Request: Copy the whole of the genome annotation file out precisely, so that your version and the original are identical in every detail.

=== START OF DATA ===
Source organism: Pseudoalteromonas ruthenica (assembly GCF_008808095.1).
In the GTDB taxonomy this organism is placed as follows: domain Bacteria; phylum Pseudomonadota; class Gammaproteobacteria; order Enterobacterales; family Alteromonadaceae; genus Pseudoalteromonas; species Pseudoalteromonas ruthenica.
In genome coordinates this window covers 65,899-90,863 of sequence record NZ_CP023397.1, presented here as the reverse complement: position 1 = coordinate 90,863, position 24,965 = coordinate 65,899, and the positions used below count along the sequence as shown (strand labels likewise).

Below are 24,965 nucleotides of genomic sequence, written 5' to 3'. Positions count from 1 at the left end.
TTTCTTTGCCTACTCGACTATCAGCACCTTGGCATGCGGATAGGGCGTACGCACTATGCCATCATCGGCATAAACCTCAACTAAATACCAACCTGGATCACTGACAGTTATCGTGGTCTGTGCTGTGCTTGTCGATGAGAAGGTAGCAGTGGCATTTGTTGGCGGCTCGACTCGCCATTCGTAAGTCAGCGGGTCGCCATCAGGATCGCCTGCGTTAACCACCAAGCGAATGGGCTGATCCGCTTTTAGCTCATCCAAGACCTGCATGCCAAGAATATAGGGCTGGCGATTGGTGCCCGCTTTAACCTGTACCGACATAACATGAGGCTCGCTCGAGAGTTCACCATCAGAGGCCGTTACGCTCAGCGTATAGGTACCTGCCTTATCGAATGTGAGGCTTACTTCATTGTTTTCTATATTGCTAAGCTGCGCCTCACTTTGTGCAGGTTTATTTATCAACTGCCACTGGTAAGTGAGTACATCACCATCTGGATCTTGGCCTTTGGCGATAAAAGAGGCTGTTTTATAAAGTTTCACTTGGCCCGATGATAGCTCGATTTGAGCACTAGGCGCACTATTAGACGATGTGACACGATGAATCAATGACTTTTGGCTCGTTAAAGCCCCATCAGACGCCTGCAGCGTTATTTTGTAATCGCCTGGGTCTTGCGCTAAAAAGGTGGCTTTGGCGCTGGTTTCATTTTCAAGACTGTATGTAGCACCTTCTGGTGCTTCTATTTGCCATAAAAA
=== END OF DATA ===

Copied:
Source organism: Pseudoalteromonas ruthenica (assembly GCF_008808095.1).
In the GTDB taxonomy this organism is placed as follows: domain Bacteria; phylum Pseudomonadota; class Gammaproteobacteria; order Enterobacterales; family Alteromonadaceae; genus Pseudoalteromonas; species Pseudoalteromonas ruthenica.
In genome coordinates this window covers 65,899-90,863 of sequence record NZ_CP023397.1, presented here as the reverse complement: position 1 = coordinate 90,863, position 24,965 = coordinate 65,899, and the positions used below count along the sequence as shown (strand labels likewise).

Below are 24,965 nucleotides of genomic sequence, written 5' to 3'. Positions count from 1 at the left end.
TTTCTTTGCCTACTCGACTATCAGCACCTTGGCATGCGGATAGGGCGTACGCACTATGCCATCATCGGCATAAACCTCAACTAAATACCAACCTGGATCACTGACAGTTATCGTGGTCTGTGCTGTGCTTGTCGATGAGAAGGTAGCAGTGGCATTTGTTGGCGGCTCGACTCGCCATTCGTAAGTCAGCGGGTCGCCATCAGGATCGCCTGCGTTAACCACCAAGCGAATGGGCTGATCCGCTTTTAGCTCATCCAAGACCTGCATGCCAAGAATATAGGGCTGGCGATTGGTGCCCGCTTTAACCTGTACCGACATAACATGAGGCTCGCTCGAGAGTTCACCATCAGAGGCCGTTACGCTCAGCGTATAGGTACCTGCCTTATCGAATGTGAGGCTTACTTCATTGTTTTCTATATTGCTAAGCTGCGCCTCACTTTGTGCAGGTTTATTTATCAACTGCCACTGGTAAGTGAGTACATCACCATCTGGATCTTGGCCTTTGGCGATAAAAGAGGCTGTTTTATAAAGTTTCACTTGGCCCGATGATAGCTCGATTTGAGCACTAGGCGCACTATTAGACGATGTGACACGATGAATCAATGACTTTTGGCTCGTTAAAGCCCCATCAGACGCCTGCAGCGTTATTTTGTAATCGCCTGGGTCTTGCGCTAAAAAGGTGGCTTTGGCGCTGGTTTCATTTTCAAGACTGTATGTAGCACCTTCTGGTGCTTCTATTTGCCATAAAAA